Pencils have slowly but surely made their way into my every day stationery arsenal. Wood cased pencils especially, they have such a great feeling to them and a sense of accomplishment as you work through one. But today I'm talking about the other kind of pencils, mechanical ones!
In my eyes rOtring's design is what first pops into my head when I think of mechanical pencils, that and those really cheap plastic ones that come in various neon shades of transparent plastic. But when I think of quality, higher end, mechanical pencils it's rOtring. I blame Mike Dudek of Clickypost for this, his collection of vintage rOtring's is nothing if not impressive and is what first opened my eyes to the brand.
My first impression of the rOtring 600 drafting mechanical pencil is the construction, it feels incredibly solid. The entire thing is made of brass and is available with a black or silver finish. I opted for the silver version but it was definitely a tough call because they both look really sleek. It does have some weight to it compared to standard mechanical pencils thanks to the full metal construction, but that only adds to the well built feel. The weight is so evenly distributed and well balanced that it's comfortable to hold and write with it for a period of time.
The hexagonal body and knurled grip section are not only practical but create the classic design. The body shape is quite iconic for rOtring and without being round theres no worries of it rolling away when set down, . At the top of the body there's a pretty strong pocket clip that I don't have any fears about flexing to clip on to something.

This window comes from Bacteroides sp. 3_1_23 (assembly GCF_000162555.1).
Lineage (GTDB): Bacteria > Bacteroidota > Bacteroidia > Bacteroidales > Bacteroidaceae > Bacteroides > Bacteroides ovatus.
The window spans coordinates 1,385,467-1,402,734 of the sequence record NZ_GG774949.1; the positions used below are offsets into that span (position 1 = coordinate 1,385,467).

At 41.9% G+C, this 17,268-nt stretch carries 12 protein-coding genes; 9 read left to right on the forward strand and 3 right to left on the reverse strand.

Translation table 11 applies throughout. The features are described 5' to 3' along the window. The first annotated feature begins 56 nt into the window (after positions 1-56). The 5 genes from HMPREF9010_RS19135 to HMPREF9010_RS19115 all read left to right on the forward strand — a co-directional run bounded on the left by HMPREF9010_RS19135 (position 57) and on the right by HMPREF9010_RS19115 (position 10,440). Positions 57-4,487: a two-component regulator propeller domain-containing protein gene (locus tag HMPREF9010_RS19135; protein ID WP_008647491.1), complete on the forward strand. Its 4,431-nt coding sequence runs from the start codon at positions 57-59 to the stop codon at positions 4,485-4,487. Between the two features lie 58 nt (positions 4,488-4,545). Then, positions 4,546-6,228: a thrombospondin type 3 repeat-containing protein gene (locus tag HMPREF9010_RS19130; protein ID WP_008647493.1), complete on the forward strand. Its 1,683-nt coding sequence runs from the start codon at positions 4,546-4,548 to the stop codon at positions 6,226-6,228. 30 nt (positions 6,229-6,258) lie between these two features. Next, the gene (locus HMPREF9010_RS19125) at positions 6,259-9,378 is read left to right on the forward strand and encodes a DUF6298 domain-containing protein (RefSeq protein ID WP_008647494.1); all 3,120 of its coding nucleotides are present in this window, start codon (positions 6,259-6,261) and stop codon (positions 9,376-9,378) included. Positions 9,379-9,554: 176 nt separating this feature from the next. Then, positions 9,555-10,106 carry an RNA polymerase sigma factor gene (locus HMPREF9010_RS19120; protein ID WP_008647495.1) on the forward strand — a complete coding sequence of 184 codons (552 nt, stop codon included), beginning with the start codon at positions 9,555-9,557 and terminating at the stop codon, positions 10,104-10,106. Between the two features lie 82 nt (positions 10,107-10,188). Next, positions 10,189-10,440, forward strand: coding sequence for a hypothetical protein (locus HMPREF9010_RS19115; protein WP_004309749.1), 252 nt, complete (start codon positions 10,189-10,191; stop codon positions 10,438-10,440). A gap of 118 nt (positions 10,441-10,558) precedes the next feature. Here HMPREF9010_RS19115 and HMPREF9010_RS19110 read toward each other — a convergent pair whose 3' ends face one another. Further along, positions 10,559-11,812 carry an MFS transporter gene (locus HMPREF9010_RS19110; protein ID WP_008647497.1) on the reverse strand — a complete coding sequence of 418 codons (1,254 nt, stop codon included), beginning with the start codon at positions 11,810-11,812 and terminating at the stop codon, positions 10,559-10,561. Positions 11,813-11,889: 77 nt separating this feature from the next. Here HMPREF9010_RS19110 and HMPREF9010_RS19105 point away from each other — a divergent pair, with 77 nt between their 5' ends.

The knurling of the grip section feels and looks fantastic, this element is carried through to the top of the pencil with the lead indicator. You can spin this section around to signify which grade of lead you have inside the pencil, a really awesome feature. Above this is the sign of rOtring, the red ring. And finally the push button at the end to dispense more lead. Pulling out the metal casing of the push button reveals an eraser (not much of one but it's there), and pulling out the eraser reveals the hole to refill the pencil with lead. The standard configuration for a mechanical pencil.
I have the 0.5mm model but theres also a 0.7mm model available if you prefer using a thicker lead. Of course the writing quality depends on what sort of lead you choose to fill it with, although it does come pre filled with a few pieces of nice quality rOtring lead. But no matter what, the look and feel of this pencil is always good.
As irrelevant as packing is, I appreciate the sleek and minimal black cardboard sleeve this came in. It does the job of keeping the product safe from store to customer without any unnecessary bulk. I'd like to see more brands take this approach with packaging.
In a nutshell it's a mechanical pencil stripped down to have only the features it needs. A well designed product built to last. It's a pleasure to use and has been a go-to for note taking recently. Retailing for £30 (approx. $43 USD) it's not a light purchase but I have faith it will stand the test of time well.
Thanks for reading!